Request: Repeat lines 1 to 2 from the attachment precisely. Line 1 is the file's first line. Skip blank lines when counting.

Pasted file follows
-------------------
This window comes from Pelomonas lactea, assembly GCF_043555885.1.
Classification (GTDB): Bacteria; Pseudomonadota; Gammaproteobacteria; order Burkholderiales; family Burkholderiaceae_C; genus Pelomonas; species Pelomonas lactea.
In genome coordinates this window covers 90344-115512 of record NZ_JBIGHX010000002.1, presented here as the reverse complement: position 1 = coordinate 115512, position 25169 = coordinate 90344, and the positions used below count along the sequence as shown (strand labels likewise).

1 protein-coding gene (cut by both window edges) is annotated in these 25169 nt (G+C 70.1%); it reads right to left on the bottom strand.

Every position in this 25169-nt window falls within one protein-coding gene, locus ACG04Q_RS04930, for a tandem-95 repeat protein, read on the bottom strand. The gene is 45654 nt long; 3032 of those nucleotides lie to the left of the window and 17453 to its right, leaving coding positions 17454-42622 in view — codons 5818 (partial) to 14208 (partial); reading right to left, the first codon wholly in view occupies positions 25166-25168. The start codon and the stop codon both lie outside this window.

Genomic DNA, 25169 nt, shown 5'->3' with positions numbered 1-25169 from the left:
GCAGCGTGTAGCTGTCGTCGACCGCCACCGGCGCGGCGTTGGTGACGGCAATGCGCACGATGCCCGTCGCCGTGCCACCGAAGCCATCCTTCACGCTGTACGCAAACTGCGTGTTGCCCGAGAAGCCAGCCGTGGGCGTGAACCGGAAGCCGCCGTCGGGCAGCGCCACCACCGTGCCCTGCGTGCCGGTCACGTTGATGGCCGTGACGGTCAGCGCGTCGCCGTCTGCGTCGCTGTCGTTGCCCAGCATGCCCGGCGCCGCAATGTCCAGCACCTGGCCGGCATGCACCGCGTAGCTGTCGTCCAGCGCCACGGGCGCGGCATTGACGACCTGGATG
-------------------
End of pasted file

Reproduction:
This window comes from Pelomonas lactea, assembly GCF_043555885.1.
Classification (GTDB): Bacteria; Pseudomonadota; Gammaproteobacteria; order Burkholderiales; family Burkholderiaceae_C; genus Pelomonas; species Pelomonas lactea.